"I think it's not a big problem and I think I'm happy once we start testing tomorrow because then we worry about the stuff that really matters - tyre temperatures, cars," added the 24-year-old German.

Overnight, police trying to suppress protests in the Shi'ite village of Sanabis fired tear gas and shotguns to disperse hundreds of demonstrators, a Reuters photographer said.

They were chanting anti-government slogans such as "The people want the fall of the regime!" and "Down, down Hamad!", referring to the ruler, King Hamad.

"A number of rioters and vandals had been arrested for taking part in illegal rallies and gatherings, blocking roads and endangering people's lives by attacking them with petrol bombs, iron rods and stones," the Information Affairs Authority said in a statement, citing Major-General Tariq Al Hassan.

A precise number of arrests was not given, but the opposition and human rights activists say that at least 95 people have been arrested so far this week.

Activists say there has been a significant increase in the use of birdshot, which the interior ministry has not confirmed using. Activists also say riot police began firing live rounds in the air this week, the first use of live fire since the uprising a year ago.

A Bahraini medic who works with an international organisation and monitors daily injuries said that 34 protesters were wounded in the past two days and 57 over the week, most of them from birdshot. Some of the injuries to the head were serious, he said.

Nabeel Rajab, founder of the Bahrain Centre for Human Rights, said holding the race showed a lack of respect for those hurt in the past year of protests.

"We are not against Formula One because we are against Formula One - every part of our nation likes to enjoy this sport. We are against rewarding dictators. Formula One in Bahrain has been taken as PR for the ruling elite, the repressive dictators who are ruling the country," he said.


Manama has been blanketed with security, with police stationed on the various bridges linking the capital to the rest of the country and the Bahrain International Circuit in Sakhir, where the Grand Prix will take place.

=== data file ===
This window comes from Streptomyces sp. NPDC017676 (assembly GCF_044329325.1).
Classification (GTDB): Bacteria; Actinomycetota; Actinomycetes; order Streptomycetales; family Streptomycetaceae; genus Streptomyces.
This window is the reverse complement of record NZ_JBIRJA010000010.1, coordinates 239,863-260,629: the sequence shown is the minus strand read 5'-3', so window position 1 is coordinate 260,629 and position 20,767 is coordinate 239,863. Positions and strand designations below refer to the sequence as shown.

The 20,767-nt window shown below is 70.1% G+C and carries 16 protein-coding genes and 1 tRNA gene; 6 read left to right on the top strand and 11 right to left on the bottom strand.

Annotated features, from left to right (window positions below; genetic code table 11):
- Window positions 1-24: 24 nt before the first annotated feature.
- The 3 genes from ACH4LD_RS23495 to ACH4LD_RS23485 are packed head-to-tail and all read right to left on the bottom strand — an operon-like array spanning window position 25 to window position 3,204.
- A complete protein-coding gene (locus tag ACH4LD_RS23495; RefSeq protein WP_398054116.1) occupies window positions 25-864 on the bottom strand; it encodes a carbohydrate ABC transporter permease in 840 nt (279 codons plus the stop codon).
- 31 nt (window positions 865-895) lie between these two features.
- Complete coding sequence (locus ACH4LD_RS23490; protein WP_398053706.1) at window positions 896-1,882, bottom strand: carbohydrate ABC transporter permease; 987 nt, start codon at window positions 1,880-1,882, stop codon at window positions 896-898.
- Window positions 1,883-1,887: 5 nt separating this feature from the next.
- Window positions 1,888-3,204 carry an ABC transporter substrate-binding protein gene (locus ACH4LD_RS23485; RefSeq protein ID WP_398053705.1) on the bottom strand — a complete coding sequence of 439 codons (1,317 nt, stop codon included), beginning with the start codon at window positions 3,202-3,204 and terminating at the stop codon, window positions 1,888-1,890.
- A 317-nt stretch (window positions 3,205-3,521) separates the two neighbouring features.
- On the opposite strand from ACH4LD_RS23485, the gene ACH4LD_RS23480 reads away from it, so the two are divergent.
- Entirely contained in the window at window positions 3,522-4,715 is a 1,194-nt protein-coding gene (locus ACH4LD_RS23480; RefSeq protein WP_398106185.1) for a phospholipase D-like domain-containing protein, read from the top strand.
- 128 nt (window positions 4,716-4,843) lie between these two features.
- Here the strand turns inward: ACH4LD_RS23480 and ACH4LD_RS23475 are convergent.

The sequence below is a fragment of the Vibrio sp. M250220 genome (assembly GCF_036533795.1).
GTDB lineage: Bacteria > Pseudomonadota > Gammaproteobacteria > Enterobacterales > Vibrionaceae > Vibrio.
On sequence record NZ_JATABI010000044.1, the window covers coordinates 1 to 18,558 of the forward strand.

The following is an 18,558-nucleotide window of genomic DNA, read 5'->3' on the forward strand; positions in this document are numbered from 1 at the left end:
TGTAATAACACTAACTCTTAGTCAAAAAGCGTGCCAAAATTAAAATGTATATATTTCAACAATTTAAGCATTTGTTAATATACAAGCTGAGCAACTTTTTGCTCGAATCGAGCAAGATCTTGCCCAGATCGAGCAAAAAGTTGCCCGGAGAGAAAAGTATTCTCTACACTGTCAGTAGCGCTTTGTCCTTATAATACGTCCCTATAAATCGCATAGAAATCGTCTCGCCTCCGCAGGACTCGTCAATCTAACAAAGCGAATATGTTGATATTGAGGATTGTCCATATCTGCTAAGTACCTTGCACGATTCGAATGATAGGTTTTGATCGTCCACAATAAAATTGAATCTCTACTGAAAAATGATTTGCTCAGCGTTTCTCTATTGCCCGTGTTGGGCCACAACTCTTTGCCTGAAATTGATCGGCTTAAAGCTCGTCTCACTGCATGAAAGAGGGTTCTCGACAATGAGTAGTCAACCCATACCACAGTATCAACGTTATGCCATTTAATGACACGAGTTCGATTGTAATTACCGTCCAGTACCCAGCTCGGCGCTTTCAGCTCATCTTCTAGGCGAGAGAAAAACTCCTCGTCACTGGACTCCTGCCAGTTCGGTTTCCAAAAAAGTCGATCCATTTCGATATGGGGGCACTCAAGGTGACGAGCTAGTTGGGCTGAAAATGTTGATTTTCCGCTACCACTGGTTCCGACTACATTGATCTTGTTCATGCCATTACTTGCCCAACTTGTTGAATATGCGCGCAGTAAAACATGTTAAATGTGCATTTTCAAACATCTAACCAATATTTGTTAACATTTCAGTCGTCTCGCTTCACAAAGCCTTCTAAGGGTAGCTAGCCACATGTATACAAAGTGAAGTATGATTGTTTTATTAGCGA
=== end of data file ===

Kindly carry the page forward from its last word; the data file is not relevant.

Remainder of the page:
Politics aside, considerable sums of money are stake this weekend. Last year, Bahrain paid a "hosting fee" of $40 million despite cancelling the race. The Bahrain race drew 100,000 visitors to the nation of just 1.3 million and generated half a billion dollars in spending when it was last held two years ago.

A group of British lawmakers warned Formula One sponsors that they risk damaging their brands by supporting the Bahrain Grand Prix and said the race should have been called off.

Andy Slaughter, who heads the All Party Parliamentary Group for Democracy in Bahrain, has written to several of the blue-chip companies who bankroll the sport.

"We are most alarmed that you see no grounds to sever your brand and save its reputation from a totalitarian regime," he added. "We sincerely hope you will rethink your associations with the Bahrain Grand Prix and decide to curtail your sponsorship of the race at Sakhir."

The letter was sent to Royal Dutch Shell, Vodafone, Unilever, Total, Siemens, Red Bull, UBS, News Corp, Hugo Boss, Ferrari, ExxonMobil, Deutsche Post and Daimler, Slaughter said.

Thomson Reuters, parent company of Reuters news agency, sponsors the Williams Formula One team but Slaughter did not include it on his list of firms that were sent the letter.

The race weekend comes as the Bahrain government must decide what to do about a jailed Shi'ite rights activist who is on hunger strike.

Abdulhadi al-Khawaja is one of 14 men in prison for leading the uprising last year. Releasing him would involve a loss of face for the government, but his death would create a martyr.

Bahrain is the base for the U.S. Navy's Fifth Fleet, among whose tasks is deterring Iran from making good on recent threats to disrupt Gulf oil tanker routes to the West. Washington has only gently prodded Bahrain's Saudi-allied rulers to improve human rights and push forward political reforms.

(Writing by Giles Elgood; Additional reporting by Andrew Hammond, Reed Stevenson, Warda al-Jawahiry, Hamad Mohammed, Keith Weir and Tom Bergin; Editing by Alastair Macdonald)